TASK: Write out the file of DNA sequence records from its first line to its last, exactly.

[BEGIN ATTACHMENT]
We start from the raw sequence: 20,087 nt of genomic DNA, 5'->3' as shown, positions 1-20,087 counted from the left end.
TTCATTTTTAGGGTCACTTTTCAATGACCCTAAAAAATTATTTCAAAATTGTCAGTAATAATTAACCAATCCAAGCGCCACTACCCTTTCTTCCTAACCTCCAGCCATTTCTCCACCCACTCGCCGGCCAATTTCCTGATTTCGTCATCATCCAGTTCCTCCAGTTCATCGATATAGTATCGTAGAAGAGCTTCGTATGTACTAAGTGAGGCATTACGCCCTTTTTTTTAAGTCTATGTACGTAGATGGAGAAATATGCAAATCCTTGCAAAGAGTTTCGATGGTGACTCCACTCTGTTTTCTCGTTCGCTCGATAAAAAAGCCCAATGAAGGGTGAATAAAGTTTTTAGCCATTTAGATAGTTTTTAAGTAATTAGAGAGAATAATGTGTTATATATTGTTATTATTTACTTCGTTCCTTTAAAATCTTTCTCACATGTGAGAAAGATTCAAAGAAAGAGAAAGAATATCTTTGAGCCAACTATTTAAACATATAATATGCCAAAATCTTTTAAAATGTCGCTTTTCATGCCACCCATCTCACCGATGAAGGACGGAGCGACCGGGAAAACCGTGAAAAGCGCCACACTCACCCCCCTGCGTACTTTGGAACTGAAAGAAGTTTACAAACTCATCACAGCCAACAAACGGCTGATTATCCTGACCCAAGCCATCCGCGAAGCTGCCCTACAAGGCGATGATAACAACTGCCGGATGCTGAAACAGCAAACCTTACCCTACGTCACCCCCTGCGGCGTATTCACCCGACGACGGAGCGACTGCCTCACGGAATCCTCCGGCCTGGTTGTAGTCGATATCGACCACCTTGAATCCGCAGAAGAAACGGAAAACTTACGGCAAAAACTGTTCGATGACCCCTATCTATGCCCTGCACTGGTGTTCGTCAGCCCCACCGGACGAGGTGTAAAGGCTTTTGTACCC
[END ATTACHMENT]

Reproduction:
We start from the raw sequence: 20,087 nt of genomic DNA, 5'->3' as shown, positions 1-20,087 counted from the left end.
TTCATTTTTAGGGTCACTTTTCAATGACCCTAAAAAATTATTTCAAAATTGTCAGTAATAATTAACCAATCCAAGCGCCACTACCCTTTCTTCCTAACCTCCAGCCATTTCTCCACCCACTCGCCGGCCAATTTCCTGATTTCGTCATCATCCAGTTCCTCCAGTTCATCGATATAGTATCGTAGAAGAGCTTCGTATGTACTAAGTGAGGCATTACGCCCTTTTTTTTAAGTCTATGTACGTAGATGGAGAAATATGCAAATCCTTGCAAAGAGTTTCGATGGTGACTCCACTCTGTTTTCTCGTTCGCTCGATAAAAAAGCCCAATGAAGGGTGAATAAAGTTTTTAGCCATTTAGATAGTTTTTAAGTAATTAGAGAGAATAATGTGTTATATATTGTTATTATTTACTTCGTTCCTTTAAAATCTTTCTCACATGTGAGAAAGATTCAAAGAAAGAGAAAGAATATCTTTGAGCCAACTATTTAAACATATAATATGCCAAAATCTTTTAAAATGTCGCTTTTCATGCCACCCATCTCACCGATGAAGGACGGAGCGACCGGGAAAACCGTGAAAAGCGCCACACTCACCCCCCTGCGTACTTTGGAACTGAAAGAAGTTTACAAACTCATCACAGCCAACAAACGGCTGATTATCCTGACCCAAGCCATCCGCGAAGCTGCCCTACAAGGCGATGATAACAACTGCCGGATGCTGAAACAGCAAACCTTACCCTACGTCACCCCCTGCGGCGTATTCACCCGACGACGGAGCGACTGCCTCACGGAATCCTCCGGCCTGGTTGTAGTCGATATCGACCACCTTGAATCCGCAGAAGAAACGGAAAACTTACGGCAAAAACTGTTCGATGACCCCTATCTATGCCCTGCACTGGTGTTCGTCAGCCCCACCGGACGAGGTGTAAAGGCTTTTGTACCC